Drew Lock: 5 reasons Broncos fans should be keeping the faith
2. The grass is green where you water it
The grass isn’t always greener on the other side — the grass is green where you water it.
The Denver Broncos made the decision in the 2020 offseason to move on from young offensive coordinator Rich Scangarello in favor of a veteran play-caller in Pat Shurmur.
Shurmur certainly has a track record of doing good work with quarterbacks, and he comes from the Andy Reid coaching tree. That combination should equal Patrick Mahomes production, right?
Again, the grass is green where you water it. What the Broncos are building with Lock and Shurmur is still in its infancy stages. There have been frustrating moments from both Lock and Shurmur this season. The Broncos have cycled through a wide variety of lineups offensively, dealing with injuries, COVID-19, canceled practices, no offseason work really to speak of, and no preseason games.
Those are not excuses for basic mistakes being made — those must be corrected and if they persist then changes should be strongly considered — those are reasons why things aren’t going as well right now as they could otherwise be.
Lock had three different offensive coordinators at Missouri. He has now had two different offensive coordinators in the NFL. We have talked this year about what a difference it has made for Garett Bolles just to have consecutive years with the same offensive line coach. We have talked about how it takes time for players to adjust to Vic Fangio’s defense and really speak it as a first language.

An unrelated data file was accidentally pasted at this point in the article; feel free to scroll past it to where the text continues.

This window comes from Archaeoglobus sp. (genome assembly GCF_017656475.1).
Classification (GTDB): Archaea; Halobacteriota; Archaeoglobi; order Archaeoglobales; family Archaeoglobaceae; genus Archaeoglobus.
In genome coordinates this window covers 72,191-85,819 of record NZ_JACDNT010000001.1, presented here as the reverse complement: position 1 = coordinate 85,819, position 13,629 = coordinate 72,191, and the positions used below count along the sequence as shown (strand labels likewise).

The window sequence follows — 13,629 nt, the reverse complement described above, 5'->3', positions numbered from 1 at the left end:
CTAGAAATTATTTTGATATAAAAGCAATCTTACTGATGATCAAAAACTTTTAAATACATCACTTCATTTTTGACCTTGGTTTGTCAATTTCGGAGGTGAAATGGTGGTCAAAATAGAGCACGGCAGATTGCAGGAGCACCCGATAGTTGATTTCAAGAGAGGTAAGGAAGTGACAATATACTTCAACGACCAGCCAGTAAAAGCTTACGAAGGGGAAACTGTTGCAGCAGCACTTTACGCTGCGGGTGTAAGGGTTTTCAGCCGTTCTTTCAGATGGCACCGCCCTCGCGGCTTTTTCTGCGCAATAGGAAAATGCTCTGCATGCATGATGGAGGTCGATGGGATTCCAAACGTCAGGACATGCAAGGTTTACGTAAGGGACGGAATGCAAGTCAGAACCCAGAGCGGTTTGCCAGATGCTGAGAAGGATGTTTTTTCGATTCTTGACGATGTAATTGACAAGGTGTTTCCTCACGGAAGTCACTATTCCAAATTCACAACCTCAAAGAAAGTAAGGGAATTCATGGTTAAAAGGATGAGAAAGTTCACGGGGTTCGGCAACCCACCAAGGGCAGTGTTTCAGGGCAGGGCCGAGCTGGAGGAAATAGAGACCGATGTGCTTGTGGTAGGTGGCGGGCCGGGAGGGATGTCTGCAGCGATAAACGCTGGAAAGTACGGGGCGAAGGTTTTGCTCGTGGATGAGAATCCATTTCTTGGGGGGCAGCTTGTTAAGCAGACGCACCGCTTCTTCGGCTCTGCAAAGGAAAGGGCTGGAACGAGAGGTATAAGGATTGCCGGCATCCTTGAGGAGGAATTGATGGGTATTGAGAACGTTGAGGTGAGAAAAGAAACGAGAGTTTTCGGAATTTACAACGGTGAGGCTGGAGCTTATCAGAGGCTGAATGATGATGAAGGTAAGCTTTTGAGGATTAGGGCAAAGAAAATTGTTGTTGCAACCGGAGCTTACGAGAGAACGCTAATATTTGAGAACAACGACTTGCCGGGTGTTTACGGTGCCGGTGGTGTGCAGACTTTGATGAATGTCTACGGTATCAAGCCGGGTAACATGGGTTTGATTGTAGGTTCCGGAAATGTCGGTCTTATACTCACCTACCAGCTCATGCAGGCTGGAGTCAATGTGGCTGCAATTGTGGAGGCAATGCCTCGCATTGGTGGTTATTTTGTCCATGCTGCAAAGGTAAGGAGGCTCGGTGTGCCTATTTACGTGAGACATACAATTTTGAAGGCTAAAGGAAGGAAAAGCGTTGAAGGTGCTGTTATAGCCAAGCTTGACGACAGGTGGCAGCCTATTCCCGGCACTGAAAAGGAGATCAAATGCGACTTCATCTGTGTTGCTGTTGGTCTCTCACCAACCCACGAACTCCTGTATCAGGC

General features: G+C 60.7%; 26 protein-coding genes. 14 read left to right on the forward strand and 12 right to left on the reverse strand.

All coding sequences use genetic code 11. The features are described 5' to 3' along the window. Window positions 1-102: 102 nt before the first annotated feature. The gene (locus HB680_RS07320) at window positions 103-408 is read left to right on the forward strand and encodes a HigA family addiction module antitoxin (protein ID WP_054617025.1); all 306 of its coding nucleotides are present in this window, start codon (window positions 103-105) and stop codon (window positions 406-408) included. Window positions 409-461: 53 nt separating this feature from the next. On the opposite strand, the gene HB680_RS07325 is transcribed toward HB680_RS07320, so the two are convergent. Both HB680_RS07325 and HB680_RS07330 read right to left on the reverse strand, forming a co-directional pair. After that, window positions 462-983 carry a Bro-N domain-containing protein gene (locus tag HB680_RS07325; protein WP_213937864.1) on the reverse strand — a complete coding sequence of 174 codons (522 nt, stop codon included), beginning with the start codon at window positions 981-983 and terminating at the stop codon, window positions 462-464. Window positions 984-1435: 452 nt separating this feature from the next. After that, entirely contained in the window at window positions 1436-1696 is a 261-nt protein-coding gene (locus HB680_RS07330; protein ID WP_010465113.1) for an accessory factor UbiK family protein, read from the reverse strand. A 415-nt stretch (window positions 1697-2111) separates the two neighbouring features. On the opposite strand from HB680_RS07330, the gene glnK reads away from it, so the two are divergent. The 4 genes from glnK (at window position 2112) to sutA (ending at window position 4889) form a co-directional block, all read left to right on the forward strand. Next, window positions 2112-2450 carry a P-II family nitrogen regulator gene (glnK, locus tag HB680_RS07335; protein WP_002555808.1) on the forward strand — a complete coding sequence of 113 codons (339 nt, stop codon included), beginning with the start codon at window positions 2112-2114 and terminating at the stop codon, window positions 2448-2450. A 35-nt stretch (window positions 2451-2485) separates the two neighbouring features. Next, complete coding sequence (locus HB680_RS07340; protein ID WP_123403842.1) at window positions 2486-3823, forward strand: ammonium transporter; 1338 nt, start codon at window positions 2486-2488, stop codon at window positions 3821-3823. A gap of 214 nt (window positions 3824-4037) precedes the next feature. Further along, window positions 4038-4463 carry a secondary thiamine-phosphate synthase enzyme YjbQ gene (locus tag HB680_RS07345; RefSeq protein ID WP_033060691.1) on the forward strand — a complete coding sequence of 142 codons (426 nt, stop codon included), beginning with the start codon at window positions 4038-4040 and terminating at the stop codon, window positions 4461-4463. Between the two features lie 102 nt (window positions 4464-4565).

Heck, Bryce Callahan even spent his time injured last season working with the players and teaching them about Fangio’s scheme to help get them up to speed faster.
Lock is not afforded the same time to grow into Shurmur’s scheme simply because Justin Herbert stepped into Anthony Lynn’s established offense? Or because Patrick Mahomes inherited Andy Reid’s offense in Kansas City with unbelievable playmakers?
It is fair to criticize Lock for some of the bad decisions he’s made, but it’s completely unfair to write him off as a long-term option 11 games, two offensive coordinators, and two injuries in.
Lock should not be exempt from criticism — and he isn’t — but he should have ample time to figure it out. He wasn’t a first-round pick, but with the upside he has shown, the Broncos should treat him like one and give him at least a couple of years to see if he and Pat Shurmur can work together the way the Broncos envisioned they could.
Water the grass.